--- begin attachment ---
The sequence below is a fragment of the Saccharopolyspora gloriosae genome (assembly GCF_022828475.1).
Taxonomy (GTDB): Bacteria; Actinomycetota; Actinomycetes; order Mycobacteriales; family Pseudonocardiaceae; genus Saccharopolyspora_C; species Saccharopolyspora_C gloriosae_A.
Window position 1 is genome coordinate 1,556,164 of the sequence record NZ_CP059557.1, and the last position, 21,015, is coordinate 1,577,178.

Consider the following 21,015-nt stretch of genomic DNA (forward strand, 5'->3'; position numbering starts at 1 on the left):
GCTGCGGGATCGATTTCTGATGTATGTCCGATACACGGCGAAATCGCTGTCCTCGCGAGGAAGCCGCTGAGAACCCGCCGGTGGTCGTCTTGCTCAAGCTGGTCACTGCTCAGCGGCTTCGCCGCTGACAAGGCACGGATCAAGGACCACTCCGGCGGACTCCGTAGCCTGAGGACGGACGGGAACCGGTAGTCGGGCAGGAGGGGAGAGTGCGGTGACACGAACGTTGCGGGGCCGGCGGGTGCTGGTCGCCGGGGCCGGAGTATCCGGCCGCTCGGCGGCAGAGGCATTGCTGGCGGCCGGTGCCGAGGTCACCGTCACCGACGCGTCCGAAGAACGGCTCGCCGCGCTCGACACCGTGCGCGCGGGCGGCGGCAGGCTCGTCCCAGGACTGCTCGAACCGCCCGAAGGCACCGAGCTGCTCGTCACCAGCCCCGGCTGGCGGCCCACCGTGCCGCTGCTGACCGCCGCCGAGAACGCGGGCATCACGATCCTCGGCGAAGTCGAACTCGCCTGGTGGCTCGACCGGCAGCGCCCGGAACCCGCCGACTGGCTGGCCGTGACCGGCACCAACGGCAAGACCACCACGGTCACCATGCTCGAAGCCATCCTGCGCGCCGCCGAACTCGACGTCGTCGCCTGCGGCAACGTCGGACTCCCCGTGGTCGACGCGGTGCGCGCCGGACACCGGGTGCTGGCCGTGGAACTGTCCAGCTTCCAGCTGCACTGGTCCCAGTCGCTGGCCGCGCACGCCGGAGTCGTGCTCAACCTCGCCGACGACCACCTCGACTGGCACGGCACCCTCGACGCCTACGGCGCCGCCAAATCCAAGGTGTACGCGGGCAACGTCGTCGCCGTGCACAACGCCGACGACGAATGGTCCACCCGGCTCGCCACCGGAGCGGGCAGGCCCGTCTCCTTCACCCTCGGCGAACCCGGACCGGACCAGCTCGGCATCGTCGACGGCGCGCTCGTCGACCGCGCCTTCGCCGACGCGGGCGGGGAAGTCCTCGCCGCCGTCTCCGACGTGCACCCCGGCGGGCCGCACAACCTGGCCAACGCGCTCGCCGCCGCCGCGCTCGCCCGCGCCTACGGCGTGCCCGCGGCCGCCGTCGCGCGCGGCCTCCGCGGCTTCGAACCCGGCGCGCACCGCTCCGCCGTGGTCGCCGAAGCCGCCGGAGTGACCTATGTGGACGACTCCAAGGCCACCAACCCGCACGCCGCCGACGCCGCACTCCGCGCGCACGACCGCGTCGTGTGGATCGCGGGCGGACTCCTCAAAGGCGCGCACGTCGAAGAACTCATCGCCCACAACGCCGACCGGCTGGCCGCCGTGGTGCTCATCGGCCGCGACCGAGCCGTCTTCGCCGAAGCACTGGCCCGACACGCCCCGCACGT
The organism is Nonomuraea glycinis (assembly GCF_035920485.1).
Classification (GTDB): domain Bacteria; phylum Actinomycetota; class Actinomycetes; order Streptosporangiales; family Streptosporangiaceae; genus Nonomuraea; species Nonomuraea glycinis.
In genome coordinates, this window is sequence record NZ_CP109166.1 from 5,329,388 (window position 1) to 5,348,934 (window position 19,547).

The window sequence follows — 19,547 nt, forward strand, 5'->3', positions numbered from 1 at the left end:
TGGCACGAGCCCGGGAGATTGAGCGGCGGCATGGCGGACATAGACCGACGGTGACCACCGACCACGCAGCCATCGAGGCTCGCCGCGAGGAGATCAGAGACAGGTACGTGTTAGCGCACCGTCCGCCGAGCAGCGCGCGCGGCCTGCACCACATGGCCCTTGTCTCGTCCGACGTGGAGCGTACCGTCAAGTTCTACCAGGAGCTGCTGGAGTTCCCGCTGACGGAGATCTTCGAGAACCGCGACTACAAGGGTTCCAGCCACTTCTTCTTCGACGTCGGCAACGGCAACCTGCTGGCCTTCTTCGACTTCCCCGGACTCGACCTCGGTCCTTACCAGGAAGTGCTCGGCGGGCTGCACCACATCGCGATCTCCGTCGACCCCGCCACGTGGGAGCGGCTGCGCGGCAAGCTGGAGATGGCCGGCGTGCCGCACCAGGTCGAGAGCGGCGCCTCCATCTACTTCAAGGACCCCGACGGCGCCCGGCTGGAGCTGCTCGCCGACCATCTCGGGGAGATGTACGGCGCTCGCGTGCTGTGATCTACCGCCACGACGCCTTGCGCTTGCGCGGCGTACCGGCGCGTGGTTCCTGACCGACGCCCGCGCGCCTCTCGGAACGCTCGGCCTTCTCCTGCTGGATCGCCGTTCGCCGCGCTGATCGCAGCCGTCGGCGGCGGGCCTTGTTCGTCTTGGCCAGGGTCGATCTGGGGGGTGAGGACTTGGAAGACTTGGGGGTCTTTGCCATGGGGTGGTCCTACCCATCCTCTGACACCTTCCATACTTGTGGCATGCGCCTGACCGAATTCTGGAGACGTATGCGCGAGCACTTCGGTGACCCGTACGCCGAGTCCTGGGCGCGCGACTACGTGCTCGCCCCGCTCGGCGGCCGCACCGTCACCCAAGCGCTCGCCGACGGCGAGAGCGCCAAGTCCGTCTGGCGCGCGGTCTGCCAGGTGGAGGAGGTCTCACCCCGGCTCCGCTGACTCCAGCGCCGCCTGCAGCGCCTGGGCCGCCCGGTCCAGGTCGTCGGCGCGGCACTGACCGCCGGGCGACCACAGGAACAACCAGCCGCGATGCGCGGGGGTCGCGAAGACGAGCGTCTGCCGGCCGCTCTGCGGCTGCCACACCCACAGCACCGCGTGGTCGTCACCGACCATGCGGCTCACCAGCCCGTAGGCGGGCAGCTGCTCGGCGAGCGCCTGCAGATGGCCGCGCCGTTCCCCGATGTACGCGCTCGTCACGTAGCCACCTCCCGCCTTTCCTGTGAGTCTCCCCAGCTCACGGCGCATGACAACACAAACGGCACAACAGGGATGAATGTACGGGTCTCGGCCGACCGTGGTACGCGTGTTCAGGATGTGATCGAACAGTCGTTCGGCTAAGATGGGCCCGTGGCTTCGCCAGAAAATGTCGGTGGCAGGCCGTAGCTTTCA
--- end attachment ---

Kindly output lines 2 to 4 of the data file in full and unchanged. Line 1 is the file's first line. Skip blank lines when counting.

Taxonomy (GTDB): Bacteria; Actinomycetota; Actinomycetes; order Mycobacteriales; family Pseudonocardiaceae; genus Saccharopolyspora_C; species Saccharopolyspora_C gloriosae_A.
Window position 1 is genome coordinate 1,556,164 of the sequence record NZ_CP059557.1, and the last position, 21,015, is coordinate 1,577,178.

Consider the following 21,015-nt stretch of genomic DNA (forward strand, 5'->3'; position numbering starts at 1 on the left):